My first "real" job was with CBC Radio
The year was 1987 and I was renting my body out to the Biovail
laboratories on Montreal's West-Island, taking what may have been a generic version of drug or what may have been a placebo, while living in a dormitory, having my diet strictly controlled and monitored, and having my arm pierced for blood-letting something like 8 or 12 times a day.
So when, during a telephone conversation, my mother told me that CBC Sudbury's morning drive-show, "Morning North," was looking for and not finding a temporary Production Assistant and would I be interested in the job, of course I said "yes". (This was nepotism, but not Nepotism. My mum was then hosting and producing the northern Ontario version of "Radio Noon". But had I flamed out, it wouldn't have done her reputation any good.)
Long story short, despite having essentially no experience in journalism (besides a couple of high-school projects) or current affairs, between my mother's assurances that I was capable and what must have been a decent performance on my part during a long-distance interview, I got the job and soon found myself "chasing" stories, doing pre-interviews and script-writing, among other tasks.
I mention all this to indicate that I have some practical background in the world of journalism and am not just
another arm-chair critic.Lies of Our Times: The Unexamined News Story Is Not Worth Reading
Back in the early 1990s, there was a magazine I read on a more or less regular basis called Lies of Our Times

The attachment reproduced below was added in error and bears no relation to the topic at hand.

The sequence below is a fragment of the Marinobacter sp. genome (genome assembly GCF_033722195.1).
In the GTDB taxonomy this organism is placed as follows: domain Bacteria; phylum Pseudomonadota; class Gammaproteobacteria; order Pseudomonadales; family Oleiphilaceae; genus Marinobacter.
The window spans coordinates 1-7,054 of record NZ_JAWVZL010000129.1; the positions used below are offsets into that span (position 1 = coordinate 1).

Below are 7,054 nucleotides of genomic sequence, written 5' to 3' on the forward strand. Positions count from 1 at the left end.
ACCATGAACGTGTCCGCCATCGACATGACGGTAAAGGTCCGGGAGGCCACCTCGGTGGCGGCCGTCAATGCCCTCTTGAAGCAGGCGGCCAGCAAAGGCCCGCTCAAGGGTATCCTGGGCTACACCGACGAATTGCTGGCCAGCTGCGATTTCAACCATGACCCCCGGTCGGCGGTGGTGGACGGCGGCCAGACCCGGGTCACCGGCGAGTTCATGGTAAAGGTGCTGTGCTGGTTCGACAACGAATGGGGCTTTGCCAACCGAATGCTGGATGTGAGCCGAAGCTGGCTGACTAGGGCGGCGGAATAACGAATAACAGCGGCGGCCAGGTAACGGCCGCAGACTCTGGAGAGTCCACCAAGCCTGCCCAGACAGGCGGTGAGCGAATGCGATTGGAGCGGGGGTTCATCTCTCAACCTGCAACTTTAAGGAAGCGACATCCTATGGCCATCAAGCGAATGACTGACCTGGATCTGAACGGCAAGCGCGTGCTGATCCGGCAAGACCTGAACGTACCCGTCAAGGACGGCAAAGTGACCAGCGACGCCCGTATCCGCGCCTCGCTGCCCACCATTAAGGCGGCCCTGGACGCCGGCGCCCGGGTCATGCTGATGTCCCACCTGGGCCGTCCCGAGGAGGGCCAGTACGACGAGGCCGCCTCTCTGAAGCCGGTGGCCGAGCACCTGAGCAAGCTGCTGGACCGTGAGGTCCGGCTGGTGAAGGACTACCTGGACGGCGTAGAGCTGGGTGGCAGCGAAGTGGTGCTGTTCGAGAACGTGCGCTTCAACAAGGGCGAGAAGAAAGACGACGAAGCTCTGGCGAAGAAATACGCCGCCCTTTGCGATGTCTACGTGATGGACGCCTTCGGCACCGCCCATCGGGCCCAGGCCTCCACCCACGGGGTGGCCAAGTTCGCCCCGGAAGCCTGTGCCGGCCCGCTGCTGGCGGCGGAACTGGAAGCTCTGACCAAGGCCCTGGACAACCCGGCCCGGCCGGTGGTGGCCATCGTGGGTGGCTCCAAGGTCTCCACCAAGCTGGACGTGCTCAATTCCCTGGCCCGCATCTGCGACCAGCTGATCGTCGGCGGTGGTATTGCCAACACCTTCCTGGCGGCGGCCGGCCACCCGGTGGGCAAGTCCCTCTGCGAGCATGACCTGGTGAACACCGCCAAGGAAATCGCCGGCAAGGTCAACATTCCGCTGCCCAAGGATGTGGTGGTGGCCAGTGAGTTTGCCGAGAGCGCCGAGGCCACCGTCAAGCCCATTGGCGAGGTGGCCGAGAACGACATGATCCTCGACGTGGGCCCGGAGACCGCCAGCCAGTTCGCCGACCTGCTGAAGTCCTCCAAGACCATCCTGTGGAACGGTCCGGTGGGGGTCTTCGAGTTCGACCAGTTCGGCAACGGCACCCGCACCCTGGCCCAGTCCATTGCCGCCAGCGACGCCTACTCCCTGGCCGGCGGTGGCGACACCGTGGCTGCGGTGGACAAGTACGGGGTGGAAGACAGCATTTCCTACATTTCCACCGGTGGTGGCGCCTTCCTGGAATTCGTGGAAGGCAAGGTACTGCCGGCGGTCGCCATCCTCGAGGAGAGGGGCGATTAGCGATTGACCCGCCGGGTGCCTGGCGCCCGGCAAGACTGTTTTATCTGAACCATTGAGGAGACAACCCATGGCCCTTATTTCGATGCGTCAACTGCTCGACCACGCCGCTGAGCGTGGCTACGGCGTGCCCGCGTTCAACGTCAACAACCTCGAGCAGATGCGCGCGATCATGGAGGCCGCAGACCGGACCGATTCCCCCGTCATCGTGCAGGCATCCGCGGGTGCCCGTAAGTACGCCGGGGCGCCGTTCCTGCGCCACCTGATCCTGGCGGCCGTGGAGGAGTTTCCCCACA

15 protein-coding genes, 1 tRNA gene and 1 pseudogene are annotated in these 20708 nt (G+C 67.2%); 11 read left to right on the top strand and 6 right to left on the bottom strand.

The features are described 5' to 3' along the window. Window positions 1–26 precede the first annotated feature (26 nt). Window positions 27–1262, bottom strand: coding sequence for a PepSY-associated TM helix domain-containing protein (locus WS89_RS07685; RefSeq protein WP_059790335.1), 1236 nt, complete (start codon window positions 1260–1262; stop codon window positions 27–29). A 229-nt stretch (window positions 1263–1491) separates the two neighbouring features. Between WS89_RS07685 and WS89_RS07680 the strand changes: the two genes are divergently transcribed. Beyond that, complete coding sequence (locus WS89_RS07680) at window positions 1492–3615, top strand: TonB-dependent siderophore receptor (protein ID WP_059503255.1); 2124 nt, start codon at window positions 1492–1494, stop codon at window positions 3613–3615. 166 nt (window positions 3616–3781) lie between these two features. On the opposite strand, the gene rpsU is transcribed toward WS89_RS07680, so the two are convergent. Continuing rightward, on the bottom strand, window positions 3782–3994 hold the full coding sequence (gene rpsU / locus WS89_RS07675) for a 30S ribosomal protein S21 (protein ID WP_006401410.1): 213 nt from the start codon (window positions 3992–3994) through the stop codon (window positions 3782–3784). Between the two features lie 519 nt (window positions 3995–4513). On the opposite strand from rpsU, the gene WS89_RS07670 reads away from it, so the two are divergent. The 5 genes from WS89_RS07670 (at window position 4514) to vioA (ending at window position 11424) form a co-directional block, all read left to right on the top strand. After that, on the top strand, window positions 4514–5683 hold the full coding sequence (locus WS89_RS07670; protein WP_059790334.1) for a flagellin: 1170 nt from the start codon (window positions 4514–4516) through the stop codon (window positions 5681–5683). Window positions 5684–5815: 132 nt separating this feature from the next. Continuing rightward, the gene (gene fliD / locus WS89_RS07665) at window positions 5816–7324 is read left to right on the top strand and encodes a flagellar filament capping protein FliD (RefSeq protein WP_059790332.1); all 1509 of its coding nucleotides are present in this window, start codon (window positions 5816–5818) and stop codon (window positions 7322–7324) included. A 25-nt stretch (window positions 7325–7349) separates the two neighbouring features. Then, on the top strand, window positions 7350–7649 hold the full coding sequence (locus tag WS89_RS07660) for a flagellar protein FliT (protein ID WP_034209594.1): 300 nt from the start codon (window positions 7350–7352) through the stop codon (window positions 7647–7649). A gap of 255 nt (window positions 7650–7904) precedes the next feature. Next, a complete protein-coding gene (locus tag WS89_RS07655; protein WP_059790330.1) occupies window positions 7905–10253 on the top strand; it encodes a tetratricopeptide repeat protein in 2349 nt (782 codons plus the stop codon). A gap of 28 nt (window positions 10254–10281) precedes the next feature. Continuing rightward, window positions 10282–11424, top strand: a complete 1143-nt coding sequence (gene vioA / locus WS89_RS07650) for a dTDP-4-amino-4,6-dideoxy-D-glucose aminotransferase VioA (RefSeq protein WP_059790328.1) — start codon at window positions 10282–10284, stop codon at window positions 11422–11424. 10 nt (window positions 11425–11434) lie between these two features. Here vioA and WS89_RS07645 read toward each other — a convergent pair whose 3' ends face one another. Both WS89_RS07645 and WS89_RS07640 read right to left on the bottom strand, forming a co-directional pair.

. I think it came quarterly. I don't know if it's still around. (Oh hell, all right - half a tick: Apparently it's not. Wikipedia
says it was published between 1990 and 1994 and adds, "It served not only as a general media critic, but as a watchdog of The New York Times
, which the magazine referred to as 'the most cited news medium in the U.S., our paper of record.'Lies of Our Times
analyzed and exposed both bias and factual mis-representation. At the time it seemed to me both reliable and open about its own biases, but as I did not then read the Times
, I can't in good faith claim to have made a dispassionate study of it.
In any case, the August 19, 2007, issue of the Times
contained a front page story, "Falluja's Calm Seen as Fragile If U.S. Leaves", that contains one of the most blatant examples of journalistic bias disguised as "objectivity" I have noticed in quite some time. The story, by one Richard A. Oppel, Jr.
, concerns the efforts by the U.S. Marine Corps to secure the security "gains" in the city prior to handing it over to the nascent Iraqi security forces (whichever one that turns out to be - but see below) before the U.S. forces pull out, perhaps as soon as early next year.
According to the story, Falluja had once "controlled this city" and, in the opening paragraph, the city's police chief is quoted as referring to the Marines as his "only supports".
The Marines invaded the city nearly 3 years ago and have since been engaged in "trying to build up a city, and police force."
Despite Fallujan complaints about the central government, "...in recent months violence has fallen sharply, a byproduct of the vehicle ban, the wider revolt by Sunni Arab tribes against militants and a new strategy by the Marines to divide Falluja into 10 tightly controlled precincts, each walled off by concrete barriers